Taiwan insurance giants eye overseas property investments
Taiwanese insurers now invest in local property; they will in future be given limited scope to purchase overseas buildings
As you pass through Taipei's major business districts, it is common to see office buildings adorned with the names of insurance companies. Indeed, about half of the grade-A office buildings in the city are owned by domestic insurers, which would be an extraordinary level in any other market.
Taiwanese insurance companies are the major buyers of domestic commercial real estate, accounting for about 40 per cent of turnover in the past few years.
But this situation is set to change. This month's announcement by the Taiwanese Insurance Bureau permitting overseas real estate investments for the first time has opened up the possibility of forays into the global real estate investment market as the insurers look to diversify from the overcrowded domestic market and find better returns for their significant capital base.
So can we expect a wealth of capital flow into Hong Kong and other major world cities?
The Taiwanese commercial real estate market could certainly be described as "steady" and a long way from the more volatile nature of certain other Asian markets. And for an industry such as insurance, "steady" is clearly good.
Not surprising, then, that Taiwanese insurance companies have long been active in buying commercial properties on the island with their percentage allocation to real estate pretty constant, hovering at around 4 per cent of their total invested capital since 2006.
However, on the back of strong growth in insurance premiums, at 7.6 per cent per annum over the same period, there is continuing pressure for the insurers to increase investment in real estate to maintain overall balance in their portfolios.
Taiwanese insurers' real estate investment assets grew 13 per cent per annum in the past six years to a total of NT$574.7 billion (HK$154 billion), and since 2006, they have bought property worth NT$279 billion.
The majority of the property they bough was office buildings in core Taipei for income return.
Their new freedom to invest offshore won't translate into an immediate deluge of capital flowing from Taiwan to the four corners of the globe.
While the insurers have fairly large pools of capital for real estate investment, the new rules are in fact quite restrictive for their first round of overseas acquisitions.
Only insurance companies with a risk-based capital ratio (RBC) at or above 200 per cent are allowed to invest in overseas property; and the amount they can spend abroad should not exceed 10 per cent of their owners' equity. This would mean that about US$2.6 billion of capital, or less than 0.6 per cent of their investable funds, can be deployed overseas initially under the new regulations.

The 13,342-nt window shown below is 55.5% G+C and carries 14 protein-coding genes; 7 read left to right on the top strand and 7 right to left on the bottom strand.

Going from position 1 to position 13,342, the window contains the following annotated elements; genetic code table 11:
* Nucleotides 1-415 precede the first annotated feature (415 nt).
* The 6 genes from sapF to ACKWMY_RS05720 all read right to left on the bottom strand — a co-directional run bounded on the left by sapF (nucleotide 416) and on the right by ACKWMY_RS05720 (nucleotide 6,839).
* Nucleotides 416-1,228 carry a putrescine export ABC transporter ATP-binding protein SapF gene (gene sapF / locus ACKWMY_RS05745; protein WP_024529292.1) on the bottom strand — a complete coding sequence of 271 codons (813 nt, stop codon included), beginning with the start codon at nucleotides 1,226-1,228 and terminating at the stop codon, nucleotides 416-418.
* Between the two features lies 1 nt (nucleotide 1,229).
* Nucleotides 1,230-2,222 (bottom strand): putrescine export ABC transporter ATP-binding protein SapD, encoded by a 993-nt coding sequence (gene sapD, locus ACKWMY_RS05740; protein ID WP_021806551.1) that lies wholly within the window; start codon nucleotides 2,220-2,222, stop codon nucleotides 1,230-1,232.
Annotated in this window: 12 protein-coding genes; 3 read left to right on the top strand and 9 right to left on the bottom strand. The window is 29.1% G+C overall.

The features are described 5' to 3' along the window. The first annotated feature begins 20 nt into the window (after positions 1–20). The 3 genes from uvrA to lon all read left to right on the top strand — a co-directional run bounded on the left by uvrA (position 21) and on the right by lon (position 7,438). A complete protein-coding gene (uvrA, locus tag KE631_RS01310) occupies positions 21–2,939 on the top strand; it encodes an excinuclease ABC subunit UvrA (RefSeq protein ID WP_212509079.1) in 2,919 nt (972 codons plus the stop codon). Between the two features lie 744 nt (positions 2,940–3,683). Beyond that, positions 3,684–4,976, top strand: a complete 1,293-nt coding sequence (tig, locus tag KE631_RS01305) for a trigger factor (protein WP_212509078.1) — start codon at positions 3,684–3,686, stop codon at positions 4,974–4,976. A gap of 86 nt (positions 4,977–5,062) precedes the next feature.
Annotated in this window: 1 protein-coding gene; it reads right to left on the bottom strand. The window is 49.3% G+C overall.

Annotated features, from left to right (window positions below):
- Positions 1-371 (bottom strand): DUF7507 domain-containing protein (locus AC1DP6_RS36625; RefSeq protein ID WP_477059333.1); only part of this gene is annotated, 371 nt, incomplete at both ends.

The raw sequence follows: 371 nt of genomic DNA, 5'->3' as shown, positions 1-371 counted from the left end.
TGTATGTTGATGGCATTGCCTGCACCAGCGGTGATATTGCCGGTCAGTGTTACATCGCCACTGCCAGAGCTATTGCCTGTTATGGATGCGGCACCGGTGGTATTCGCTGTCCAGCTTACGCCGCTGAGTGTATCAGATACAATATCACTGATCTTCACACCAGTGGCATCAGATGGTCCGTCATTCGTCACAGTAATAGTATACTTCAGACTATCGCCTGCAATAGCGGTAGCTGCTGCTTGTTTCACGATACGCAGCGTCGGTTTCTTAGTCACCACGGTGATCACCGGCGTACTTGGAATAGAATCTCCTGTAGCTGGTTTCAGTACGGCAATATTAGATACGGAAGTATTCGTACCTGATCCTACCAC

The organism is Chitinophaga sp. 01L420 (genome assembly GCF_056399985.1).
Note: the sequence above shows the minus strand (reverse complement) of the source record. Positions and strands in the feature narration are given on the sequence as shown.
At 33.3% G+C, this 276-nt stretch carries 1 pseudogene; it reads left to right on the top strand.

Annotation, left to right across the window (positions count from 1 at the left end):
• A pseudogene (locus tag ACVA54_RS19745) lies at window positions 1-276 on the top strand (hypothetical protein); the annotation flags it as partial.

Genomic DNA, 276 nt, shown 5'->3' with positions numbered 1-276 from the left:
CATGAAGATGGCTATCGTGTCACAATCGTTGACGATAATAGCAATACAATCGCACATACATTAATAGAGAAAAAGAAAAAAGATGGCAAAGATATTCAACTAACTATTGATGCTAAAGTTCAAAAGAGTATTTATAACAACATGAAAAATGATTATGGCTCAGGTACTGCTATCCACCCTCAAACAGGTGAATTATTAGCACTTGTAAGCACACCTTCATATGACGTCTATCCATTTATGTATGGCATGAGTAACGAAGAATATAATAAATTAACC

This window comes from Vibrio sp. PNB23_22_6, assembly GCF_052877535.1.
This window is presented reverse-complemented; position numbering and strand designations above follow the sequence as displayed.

Also, insurers will probably be required to invest in wholly-owned buildings rather than co-investing with more experienced partners which is quite common among other Asian institutions for easier access to assets and, in the case of the United States, for tax-saving purposes.
Under the guidelines, the target investment building has to be income-generating with occupancy of more than 60 per cent and the investment object has to be held in 100 per cent equity, thus not using any leveraging. This further reduces the size of assets that they can invest overseas. Only a handful of insurers, namely Cathay Life, Fubon Life, Shin Kong Life and Nan Shan Life, will have the financial capacity at this time to fulfil the requirements to acquire core assets abroad.
So where will the money go?
While the new rules have not imposed any geographical restrictions, six cities - Shanghai, Ho Chi Minh City, London, Frankfurt, New York and Toronto - are thought to be high priorities for the first round of overseas investment. Insurers are particularly interested in Shanghai for geographical proximity and London for market maturity and availability of assets.
But both markets are high up the priority list of other investors as well, so Taiwanese insurers wanting to enter these markets will face keen competition. While not ruling out Hong Kong, limited available supply and strong local competition make this market difficult to enter.
Approval has to be obtained from the Insurance Bureau for each overseas investment.
In all, it could be a slow start for Taiwanese insurers to expand into overseas markets given the relatively conservative requirements in the new overseas investment rules. Shanghai and London will probably be the markets to test the water.
However, this is an extremely positive development that signals the opening of foreign investment opportunities for a group of Taiwanese investors controlling over US$450 billion of capital.
Joseph Lin is managing director of CBRE Taiwan